The Order of Lincoln was established in 1964 by Proclamation of Illinois Governor Otto Kerner to honor individuals whose contributions to the betterment of humanity have been accomplished in Illinois, or, whose achievements have brought honor to the state because of their identity with it, whether by birth or residence, or whose dedication to the principles of public service inspire all Illinoisans to respond to what Lincoln called 'the better angels of our nature'. To insure that no political connotation should surround the award, an independent, non-partisan entity was established to administer the program. Thus, the Order of Lincoln and the Lincoln Academy (based respectively upon the French Legion of Honor and the French Academy) were established, with Michael Butler, the Academy's first chancellor, as its primary architect. In 1989, as part of the Academy's twenty-fifth anniversary, Governor James R. Thompson declared the Order of Lincoln to be 'the state's highest award' and every Illinois Governor since then has so described it. Each honoree receives a warrant signed by the Governor and bearing the Great Seal of the State of Illinois, certifying his or her investiture as a Laureate of the Order of Lincoln.

Family[edit]

He and Beatrice, his late wife of fifty years, met while they were both graduate students in Chemistry at Penn State.[3] Beatrice Schriesheim (née Brand)[21] was born in 1930 in Poland and survived the Holocaust by escaping the Nazi invasion in 1939 and surviving imprisonment in Siberia . She arrived in the U.S. in 1947 and received her undergraduate degree from Queen's College in New York before attending Penn State's Graduate School . She was a long-time high school chemistry teacher who was committed to her students as well as to the improvement of science education in the United States . She played a leadership role in the Achievement Rewards for College Scientists (ARCS) organization. Her memoirs, "Bea's Journey", documented her Holocaust journey and her life in the United States . They were published in 2003 after her death at the age of 73. She shared her husband's affection and enthusiasm for the University and for helping outstanding students through scholarship support. Alan and Bea Schriesheim had two children, Laura Lyn and Robert A. Schriesheim, and six grandchildren.[3]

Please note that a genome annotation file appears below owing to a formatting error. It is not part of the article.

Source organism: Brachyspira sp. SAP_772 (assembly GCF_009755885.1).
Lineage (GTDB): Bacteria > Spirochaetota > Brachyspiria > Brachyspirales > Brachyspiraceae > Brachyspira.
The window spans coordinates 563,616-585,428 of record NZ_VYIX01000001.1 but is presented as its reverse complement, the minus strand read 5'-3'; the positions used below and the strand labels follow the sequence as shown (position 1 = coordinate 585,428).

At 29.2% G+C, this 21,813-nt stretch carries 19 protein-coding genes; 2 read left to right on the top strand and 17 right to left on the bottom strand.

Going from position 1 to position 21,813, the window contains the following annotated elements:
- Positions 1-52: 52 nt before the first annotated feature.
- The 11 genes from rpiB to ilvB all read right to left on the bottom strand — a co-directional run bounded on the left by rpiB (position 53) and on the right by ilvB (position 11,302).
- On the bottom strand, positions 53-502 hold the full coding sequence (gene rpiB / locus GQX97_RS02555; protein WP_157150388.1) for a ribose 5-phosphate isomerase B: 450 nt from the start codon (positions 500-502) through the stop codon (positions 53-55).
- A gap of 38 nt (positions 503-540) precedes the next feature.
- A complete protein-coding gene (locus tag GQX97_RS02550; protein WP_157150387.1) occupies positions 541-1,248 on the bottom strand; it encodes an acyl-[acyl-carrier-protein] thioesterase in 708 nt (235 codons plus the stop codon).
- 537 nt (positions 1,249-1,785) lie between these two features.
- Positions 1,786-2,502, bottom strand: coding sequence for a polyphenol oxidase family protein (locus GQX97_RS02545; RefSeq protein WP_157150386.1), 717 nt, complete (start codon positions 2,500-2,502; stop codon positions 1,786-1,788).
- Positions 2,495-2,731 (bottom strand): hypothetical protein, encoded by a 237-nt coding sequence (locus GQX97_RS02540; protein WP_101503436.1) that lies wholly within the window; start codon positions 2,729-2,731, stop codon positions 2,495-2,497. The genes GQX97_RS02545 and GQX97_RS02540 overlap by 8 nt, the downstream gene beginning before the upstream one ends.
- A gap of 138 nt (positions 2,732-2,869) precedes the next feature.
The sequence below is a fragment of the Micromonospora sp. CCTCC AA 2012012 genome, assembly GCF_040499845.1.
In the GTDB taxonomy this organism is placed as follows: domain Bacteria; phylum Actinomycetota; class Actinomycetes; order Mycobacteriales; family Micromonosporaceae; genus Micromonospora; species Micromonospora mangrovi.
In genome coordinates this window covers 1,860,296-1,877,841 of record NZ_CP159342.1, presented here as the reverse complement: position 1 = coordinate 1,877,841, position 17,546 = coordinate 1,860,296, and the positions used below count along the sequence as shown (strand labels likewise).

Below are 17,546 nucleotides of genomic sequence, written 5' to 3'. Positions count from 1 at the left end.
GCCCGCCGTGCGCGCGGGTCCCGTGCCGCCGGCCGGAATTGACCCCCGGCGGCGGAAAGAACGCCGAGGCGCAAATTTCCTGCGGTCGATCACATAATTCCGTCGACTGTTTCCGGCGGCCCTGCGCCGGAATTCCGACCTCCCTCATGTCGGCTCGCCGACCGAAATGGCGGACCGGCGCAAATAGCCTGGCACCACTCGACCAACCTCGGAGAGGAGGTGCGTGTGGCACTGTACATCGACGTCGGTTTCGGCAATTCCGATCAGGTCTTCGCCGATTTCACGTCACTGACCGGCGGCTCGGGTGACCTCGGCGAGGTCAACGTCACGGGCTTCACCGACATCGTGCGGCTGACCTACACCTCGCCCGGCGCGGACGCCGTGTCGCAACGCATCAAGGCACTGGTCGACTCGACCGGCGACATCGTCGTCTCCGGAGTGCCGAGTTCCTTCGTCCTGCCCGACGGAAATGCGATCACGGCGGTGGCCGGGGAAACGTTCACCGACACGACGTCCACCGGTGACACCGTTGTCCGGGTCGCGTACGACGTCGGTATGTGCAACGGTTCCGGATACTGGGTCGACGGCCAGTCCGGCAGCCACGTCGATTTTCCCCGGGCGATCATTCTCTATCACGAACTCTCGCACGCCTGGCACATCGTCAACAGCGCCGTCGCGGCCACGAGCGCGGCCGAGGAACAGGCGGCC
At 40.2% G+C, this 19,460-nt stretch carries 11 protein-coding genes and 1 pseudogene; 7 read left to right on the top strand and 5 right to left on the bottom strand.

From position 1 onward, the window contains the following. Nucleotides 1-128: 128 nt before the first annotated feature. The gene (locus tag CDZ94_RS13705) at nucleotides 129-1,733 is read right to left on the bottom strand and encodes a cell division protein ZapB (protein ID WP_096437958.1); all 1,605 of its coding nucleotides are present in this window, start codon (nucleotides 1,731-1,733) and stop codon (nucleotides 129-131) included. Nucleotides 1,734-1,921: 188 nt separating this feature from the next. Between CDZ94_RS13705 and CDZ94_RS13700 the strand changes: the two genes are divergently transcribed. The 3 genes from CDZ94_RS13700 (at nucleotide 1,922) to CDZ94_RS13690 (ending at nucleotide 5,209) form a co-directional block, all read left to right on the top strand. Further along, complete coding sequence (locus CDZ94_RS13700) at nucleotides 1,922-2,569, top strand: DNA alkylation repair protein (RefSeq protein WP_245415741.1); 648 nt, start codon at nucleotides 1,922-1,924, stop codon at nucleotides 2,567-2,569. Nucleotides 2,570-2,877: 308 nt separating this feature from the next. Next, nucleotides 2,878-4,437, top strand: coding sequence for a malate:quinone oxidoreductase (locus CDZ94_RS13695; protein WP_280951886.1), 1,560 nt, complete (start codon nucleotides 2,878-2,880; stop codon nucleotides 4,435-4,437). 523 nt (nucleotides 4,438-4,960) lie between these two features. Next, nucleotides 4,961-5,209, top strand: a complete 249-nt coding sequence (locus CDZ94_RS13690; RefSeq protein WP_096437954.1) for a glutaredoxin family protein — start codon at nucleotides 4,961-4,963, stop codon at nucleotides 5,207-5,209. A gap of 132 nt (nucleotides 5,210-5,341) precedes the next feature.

Philanthropy[edit]

The Schriesheim Distinguished Graduate Fellowship,[3] according to a press release issued by The Penn State University, was established at Penn State University by Penn State alumnus Alan Schriesheim in January 2008 who gave $250,000 to the Eberly College of Science to create a Distinguished Graduate Fellowship.

According to the January 2008 Penn State press release, The fellowship, named for the donor and his late wife, Beatrice "Bea" Schriesheim, will help the Eberly College of Science to recruit academically talented first-year graduate students who are pursuing doctoral degrees, according to Dean Daniel Larson. First preference will be given to students majoring in chemistry.[3]

Penn State's Distinguished Graduate Fellowship program[22] is a University-wide program that aims to attract the nation's most capable graduate students. When a fellowship is fully funded at its $250,000 minimum, the University, through the Graduate School and the fellowship's affiliate college, will match the endowment's annual spendable income in perpetuity, thus increasing the amount available to the recipient in the form of tuition aid, a stipend, and health insurance.[3]

“The Schriesheim Fellowship will have an impact that will last beyond our lifetimes and will influence bright students and future discoveries,” said Larson. “We are grateful to Alan for recognizing the value of such a fellowship to the Eberly College and to generations of its students.”[3]

References[edit]

  1. ^ [1][dead link]
  2. ^ [2][dead link]
  3. ^ a b c d e f g h "Schriesheim Gift of $250,000 Creates Distinguished Graduate Fellowship in Science". Psu.edu. Retrieved 2015-04-08. 
  4. ^ a b [3][dead link]
  5. ^ "Football Team 1945". Farrockaway.com. Retrieved 2015-04-08. 
  6. ^ a b "Alan Schriesheim". Aip.org. Retrieved 2015-04-08. 
  7. ^ "Argonne Director, CEO Schriesheim announces retirement". Uchicago.edu. Retrieved 2015-04-08. 
  8. ^ [4][dead link]
  9. ^ "George A. Olah Award in Hydrocarbon or Petroleum Chemistry". Acs.org. Retrieved 2015-04-08. 
  10. ^ "NAE Website - Dr. Alan Schriesheim". Nae.edu. Retrieved 2015-04-08. 
  11. ^ "Alan Schriesheim '54g" (PDF). Alumni.psu.edu. Retrieved 2015-04-08. 
  12. ^ "Aeronautics Innovation : NASA's Challengers and Opportunities" (PDF). Cafefoundation.org. Retrieved 2015-04-08. 
  13. ^ "Joins Sun board: Alan Schriesheim, director of Argonne...". Chicago Tribune. Retrieved 2015-04-08. 
  14. ^ "ROHM & HAAS CO - 10-K Annual Report - 12/31/1995". Getfilings.com. Retrieved 2015-04-08. 
  15. ^ "Alan Schriesheim". People.forbes.com. Retrieved 2015-04-08. 
  16. ^ "Officer Profile | Quotes | Reuters.co.in". In.reuters.com. Retrieved 2015-04-08. 
  17. ^ [5][dead link]
  18. ^ [6][dead link]
  19. ^ a b "The Honor Roll of Laureates". Thelincolnacademyofillinois.org. Retrieved 2015-04-08. 
  20. ^ "The Order of Lincoln". Thelincolnacademyofillinois.org. Retrieved 2015-04-08. 
  21. ^ "Schriesheim, Beatrice D. - tribunedigital-chicagotribune". Articles.chicagotribune.com. 2003-09-04. Retrieved 2015-04-08. 
  22. ^ [7][dead link]